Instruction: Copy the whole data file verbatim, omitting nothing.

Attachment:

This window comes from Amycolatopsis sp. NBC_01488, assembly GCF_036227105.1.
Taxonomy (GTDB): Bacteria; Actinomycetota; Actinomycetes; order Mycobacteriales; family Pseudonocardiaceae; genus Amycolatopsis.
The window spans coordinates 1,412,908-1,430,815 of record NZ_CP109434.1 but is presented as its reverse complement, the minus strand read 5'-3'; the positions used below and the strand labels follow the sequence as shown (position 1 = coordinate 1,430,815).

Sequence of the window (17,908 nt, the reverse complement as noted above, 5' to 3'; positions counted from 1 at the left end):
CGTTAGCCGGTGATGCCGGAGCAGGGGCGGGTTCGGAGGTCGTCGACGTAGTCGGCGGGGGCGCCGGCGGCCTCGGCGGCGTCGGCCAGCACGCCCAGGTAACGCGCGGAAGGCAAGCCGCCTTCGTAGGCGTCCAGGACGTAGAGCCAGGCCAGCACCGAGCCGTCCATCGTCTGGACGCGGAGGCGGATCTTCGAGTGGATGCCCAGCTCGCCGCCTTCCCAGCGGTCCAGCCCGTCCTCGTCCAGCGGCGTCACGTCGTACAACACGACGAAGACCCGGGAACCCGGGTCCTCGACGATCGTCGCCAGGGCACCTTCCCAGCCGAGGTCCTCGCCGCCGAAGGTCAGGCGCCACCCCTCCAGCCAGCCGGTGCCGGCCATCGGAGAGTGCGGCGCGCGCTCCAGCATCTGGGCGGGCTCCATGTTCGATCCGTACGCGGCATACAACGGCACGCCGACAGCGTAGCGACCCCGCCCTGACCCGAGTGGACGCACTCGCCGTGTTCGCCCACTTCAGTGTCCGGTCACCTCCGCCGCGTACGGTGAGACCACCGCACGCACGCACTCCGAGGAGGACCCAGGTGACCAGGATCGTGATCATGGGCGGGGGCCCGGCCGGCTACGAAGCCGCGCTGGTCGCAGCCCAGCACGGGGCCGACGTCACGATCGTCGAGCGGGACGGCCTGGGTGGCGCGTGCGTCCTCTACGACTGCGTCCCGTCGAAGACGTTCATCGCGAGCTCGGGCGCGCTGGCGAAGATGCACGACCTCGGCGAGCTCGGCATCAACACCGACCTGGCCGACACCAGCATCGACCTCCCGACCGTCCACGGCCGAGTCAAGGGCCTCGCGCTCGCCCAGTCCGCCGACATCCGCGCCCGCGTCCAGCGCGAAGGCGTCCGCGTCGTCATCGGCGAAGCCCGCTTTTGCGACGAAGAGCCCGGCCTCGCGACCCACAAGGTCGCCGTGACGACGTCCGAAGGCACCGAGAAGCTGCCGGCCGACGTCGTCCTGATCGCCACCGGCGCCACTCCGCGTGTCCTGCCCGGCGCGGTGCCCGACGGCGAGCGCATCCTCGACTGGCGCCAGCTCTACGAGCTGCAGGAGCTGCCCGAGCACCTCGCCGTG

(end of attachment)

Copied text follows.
This window comes from Amycolatopsis sp. NBC_01488, assembly GCF_036227105.1.
Taxonomy (GTDB): Bacteria; Actinomycetota; Actinomycetes; order Mycobacteriales; family Pseudonocardiaceae; genus Amycolatopsis.
The window spans coordinates 1,412,908-1,430,815 of record NZ_CP109434.1 but is presented as its reverse complement, the minus strand read 5'-3'; the positions used below and the strand labels follow the sequence as shown (position 1 = coordinate 1,430,815).

Sequence of the window (17,908 nt, the reverse complement as noted above, 5' to 3'; positions counted from 1 at the left end):
CGTTAGCCGGTGATGCCGGAGCAGGGGCGGGTTCGGAGGTCGTCGACGTAGTCGGCGGGGGCGCCGGCGGCCTCGGCGGCGTCGGCCAGCACGCCCAGGTAACGCGCGGAAGGCAAGCCGCCTTCGTAGGCGTCCAGGACGTAGAGCCAGGCCAGCACCGAGCCGTCCATCGTCTGGACGCGGAGGCGGATCTTCGAGTGGATGCCCAGCTCGCCGCCTTCCCAGCGGTCCAGCCCGTCCTCGTCCAGCGGCGTCACGTCGTACAACACGACGAAGACCCGGGAACCCGGGTCCTCGACGATCGTCGCCAGGGCACCTTCCCAGCCGAGGTCCTCGCCGCCGAAGGTCAGGCGCCACCCCTCCAGCCAGCCGGTGCCGGCCATCGGAGAGTGCGGCGCGCGCTCCAGCATCTGGGCGGGCTCCATGTTCGATCCGTACGCGGCATACAACGGCACGCCGACAGCGTAGCGACCCCGCCCTGACCCGAGTGGACGCACTCGCCGTGTTCGCCCACTTCAGTGTCCGGTCACCTCCGCCGCGTACGGTGAGACCACCGCACGCACGCACTCCGAGGAGGACCCAGGTGACCAGGATCGTGATCATGGGCGGGGGCCCGGCCGGCTACGAAGCCGCGCTGGTCGCAGCCCAGCACGGGGCCGACGTCACGATCGTCGAGCGGGACGGCCTGGGTGGCGCGTGCGTCCTCTACGACTGCGTCCCGTCGAAGACGTTCATCGCGAGCTCGGGCGCGCTGGCGAAGATGCACGACCTCGGCGAGCTCGGCATCAACACCGACCTGGCCGACACCAGCATCGACCTCCCGACCGTCCACGGCCGAGTCAAGGGCCTCGCGCTCGCCCAGTCCGCCGACATCCGCGCCCGCGTCCAGCGCGAAGGCGTCCGCGTCGTCATCGGCGAAGCCCGCTTTTGCGACGAAGAGCCCGGCCTCGCGACCCACAAGGTCGCCGTGACGACGTCCGAAGGCACCGAGAAGCTGCCGGCCGACGTCGTCCTGATCGCCACCGGCGCCACTCCGCGTGTCCTGCCCGGCGCGGTGCCCGACGGCGAGCGCATCCTCGACTGGCGCCAGCTCTACGAGCTGCAGGAGCTGCCCGAGCACCTCGCCGTG